August 27, 2012 |
What does this Apple victory against Samsung mean? Apple took a big swipe at Google-the same Google which has won its battle for dominant market share by being open and free. Google is now the number one operating system for smartphones and Apple is fighting back, not by innovating with even better smartphones, but by going to court.
Don’t get blinded by the names on the lawsuit. The $1 billion patent war victory against Samsung by Apple was really a shot fired at Google Android. Once old friends, Apple and Google, are now arch enemies and the days of their alliance are long over. At one time, Apple was convinced that their technologies were complementary rather than competitive, and Eric Schmidt from Google was allowed to serve on Apple’s board from 2006 to 2009-while Apple developed its iPhone. But when Google moved into Apple territory with the Android acquisition in 2005, Steve Jobs came to view Google as the real enemy. As he told his biographer, he would launch a thermonuclear war over Google Android OS.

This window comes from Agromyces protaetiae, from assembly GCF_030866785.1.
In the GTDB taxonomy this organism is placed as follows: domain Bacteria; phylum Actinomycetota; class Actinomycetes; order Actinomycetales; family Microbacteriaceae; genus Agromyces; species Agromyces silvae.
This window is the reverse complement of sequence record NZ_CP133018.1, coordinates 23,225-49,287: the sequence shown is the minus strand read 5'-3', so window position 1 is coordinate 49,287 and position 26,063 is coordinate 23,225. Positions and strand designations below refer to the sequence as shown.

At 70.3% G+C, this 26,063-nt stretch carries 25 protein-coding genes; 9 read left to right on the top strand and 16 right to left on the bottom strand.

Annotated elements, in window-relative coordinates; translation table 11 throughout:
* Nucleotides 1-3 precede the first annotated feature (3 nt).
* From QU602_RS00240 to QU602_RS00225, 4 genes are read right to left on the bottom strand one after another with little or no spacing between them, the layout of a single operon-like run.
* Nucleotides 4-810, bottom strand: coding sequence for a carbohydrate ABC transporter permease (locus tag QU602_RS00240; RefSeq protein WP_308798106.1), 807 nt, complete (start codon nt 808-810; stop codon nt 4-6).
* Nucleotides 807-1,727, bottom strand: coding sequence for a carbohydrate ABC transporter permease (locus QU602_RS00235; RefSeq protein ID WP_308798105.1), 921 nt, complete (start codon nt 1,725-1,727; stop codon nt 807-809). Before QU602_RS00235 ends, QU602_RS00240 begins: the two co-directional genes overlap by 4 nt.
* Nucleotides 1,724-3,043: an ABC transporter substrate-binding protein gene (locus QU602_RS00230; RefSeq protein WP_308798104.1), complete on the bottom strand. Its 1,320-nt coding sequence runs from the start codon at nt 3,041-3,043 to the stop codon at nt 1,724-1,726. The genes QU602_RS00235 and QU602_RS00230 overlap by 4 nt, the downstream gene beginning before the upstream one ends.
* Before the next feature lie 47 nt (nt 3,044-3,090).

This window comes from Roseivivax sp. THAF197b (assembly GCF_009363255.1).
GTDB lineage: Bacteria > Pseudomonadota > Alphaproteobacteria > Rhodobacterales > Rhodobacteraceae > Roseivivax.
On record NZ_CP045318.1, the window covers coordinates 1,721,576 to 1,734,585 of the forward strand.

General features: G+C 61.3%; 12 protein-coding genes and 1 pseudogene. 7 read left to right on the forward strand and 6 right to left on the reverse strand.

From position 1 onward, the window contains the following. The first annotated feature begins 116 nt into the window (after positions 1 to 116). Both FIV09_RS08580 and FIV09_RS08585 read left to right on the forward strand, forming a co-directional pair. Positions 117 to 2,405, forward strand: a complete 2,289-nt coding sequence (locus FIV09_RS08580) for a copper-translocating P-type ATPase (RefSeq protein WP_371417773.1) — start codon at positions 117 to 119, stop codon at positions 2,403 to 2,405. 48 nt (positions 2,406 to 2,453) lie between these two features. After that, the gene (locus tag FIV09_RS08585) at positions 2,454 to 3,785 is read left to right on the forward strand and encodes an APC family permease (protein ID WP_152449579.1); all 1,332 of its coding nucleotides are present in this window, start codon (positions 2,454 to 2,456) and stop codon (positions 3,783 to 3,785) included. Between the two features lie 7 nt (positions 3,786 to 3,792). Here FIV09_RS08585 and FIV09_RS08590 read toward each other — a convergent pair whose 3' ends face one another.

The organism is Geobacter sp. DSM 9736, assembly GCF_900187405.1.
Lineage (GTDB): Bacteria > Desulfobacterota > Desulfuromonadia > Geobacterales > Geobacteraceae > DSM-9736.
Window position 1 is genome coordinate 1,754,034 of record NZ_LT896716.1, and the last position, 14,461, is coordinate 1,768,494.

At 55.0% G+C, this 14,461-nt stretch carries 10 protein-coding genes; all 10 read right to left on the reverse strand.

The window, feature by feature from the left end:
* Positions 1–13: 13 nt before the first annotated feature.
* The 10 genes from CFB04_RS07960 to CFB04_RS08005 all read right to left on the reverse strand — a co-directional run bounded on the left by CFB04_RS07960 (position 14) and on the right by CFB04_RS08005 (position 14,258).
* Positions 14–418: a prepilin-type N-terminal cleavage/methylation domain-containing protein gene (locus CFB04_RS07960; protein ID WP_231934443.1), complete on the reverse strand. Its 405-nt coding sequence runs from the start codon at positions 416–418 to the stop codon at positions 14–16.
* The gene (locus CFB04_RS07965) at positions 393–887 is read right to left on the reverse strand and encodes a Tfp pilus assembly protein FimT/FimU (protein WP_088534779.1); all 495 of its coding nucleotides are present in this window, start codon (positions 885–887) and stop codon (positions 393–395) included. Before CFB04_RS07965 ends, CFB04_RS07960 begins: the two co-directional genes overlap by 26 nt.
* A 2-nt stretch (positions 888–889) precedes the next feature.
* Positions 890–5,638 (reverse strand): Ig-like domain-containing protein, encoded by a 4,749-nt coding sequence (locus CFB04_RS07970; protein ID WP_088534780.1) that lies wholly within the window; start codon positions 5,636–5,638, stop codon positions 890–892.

It’s a lot easier to steal an idea than it is to come up with it, but innovation is often a series of small incremental changes added on to existing work. To ward off the patent monster, big players are acquiring other firms just for the IP rights. Last year, two old arch enemies Apple and Microsoft banded together with RIM, Sony and others (“My enemy’s enemy is my friend.”) to buy Nortel’s patent portfolio for $4.5 billion, right from out under Google’s opening offer of $900 million. Stymied Google responded by quickly snatching up Motorola Mobility, which also had a strong patent portfolio. This new verdict begs the question of the value of Google’s Motorola Mobility IP vs. that of Nortel.
For the past few years Apple has been innovating while other firms wait and then copy its ideas-and improve upon them. The jury award against Samsung for $1.05 billion dollars did what it was supposed to do-return the spoils to the innovators, but Apple’s real enemy was watching from the sidelines. And this patent verdict could open the door for another old enemy, now seemingly harmless, to slyly make its own move back into the thick of the mobile competition.